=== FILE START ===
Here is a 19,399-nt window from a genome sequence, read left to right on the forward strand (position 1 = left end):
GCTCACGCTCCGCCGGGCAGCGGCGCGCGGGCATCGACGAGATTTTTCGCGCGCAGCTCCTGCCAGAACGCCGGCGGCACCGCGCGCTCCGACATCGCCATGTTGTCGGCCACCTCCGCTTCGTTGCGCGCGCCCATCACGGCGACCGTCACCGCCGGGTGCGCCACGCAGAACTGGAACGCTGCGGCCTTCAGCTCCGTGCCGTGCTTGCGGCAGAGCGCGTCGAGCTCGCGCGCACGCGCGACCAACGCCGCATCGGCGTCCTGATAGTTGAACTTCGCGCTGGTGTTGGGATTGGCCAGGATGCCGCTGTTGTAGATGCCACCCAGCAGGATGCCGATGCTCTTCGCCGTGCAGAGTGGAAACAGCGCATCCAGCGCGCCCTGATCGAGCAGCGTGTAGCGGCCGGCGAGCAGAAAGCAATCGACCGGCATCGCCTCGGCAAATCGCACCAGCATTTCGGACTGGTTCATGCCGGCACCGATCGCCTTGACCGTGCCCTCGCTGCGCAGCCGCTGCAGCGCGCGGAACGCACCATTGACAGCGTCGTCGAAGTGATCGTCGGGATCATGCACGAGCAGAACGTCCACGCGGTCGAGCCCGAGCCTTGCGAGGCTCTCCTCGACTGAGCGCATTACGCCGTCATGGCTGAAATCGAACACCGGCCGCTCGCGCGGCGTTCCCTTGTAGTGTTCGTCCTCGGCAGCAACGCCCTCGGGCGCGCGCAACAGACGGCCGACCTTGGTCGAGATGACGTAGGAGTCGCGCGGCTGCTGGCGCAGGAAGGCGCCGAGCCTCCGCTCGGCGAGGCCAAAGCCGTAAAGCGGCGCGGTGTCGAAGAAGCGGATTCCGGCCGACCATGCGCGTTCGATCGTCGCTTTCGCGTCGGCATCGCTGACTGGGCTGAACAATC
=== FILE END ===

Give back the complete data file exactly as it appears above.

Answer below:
Here is a 19,399-nt window from a genome sequence, read left to right on the forward strand (position 1 = left end):
GCTCACGCTCCGCCGGGCAGCGGCGCGCGGGCATCGACGAGATTTTTCGCGCGCAGCTCCTGCCAGAACGCCGGCGGCACCGCGCGCTCCGACATCGCCATGTTGTCGGCCACCTCCGCTTCGTTGCGCGCGCCCATCACGGCGACCGTCACCGCCGGGTGCGCCACGCAGAACTGGAACGCTGCGGCCTTCAGCTCCGTGCCGTGCTTGCGGCAGAGCGCGTCGAGCTCGCGCGCACGCGCGACCAACGCCGCATCGGCGTCCTGATAGTTGAACTTCGCGCTGGTGTTGGGATTGGCCAGGATGCCGCTGTTGTAGATGCCACCCAGCAGGATGCCGATGCTCTTCGCCGTGCAGAGTGGAAACAGCGCATCCAGCGCGCCCTGATCGAGCAGCGTGTAGCGGCCGGCGAGCAGAAAGCAATCGACCGGCATCGCCTCGGCAAATCGCACCAGCATTTCGGACTGGTTCATGCCGGCACCGATCGCCTTGACCGTGCCCTCGCTGCGCAGCCGCTGCAGCGCGCGGAACGCACCATTGACAGCGTCGTCGAAGTGATCGTCGGGATCATGCACGAGCAGAACGTCCACGCGGTCGAGCCCGAGCCTTGCGAGGCTCTCCTCGACTGAGCGCATTACGCCGTCATGGCTGAAATCGAACACCGGCCGCTCGCGCGGCGTTCCCTTGTAGTGTTCGTCCTCGGCAGCAACGCCCTCGGGCGCGCGCAACAGACGGCCGACCTTGGTCGAGATGACGTAGGAGTCGCGCGGCTGCTGGCGCAGGAAGGCGCCGAGCCTCCGCTCGGCGAGGCCAAAGCCGTAAAGCGGCGCGGTGTCGAAGAAGCGGATTCCGGCCGACCATGCGCGTTCGATCGTCGCTTTCGCGTCGGCATCGCTGACTGGGCTGAACAATC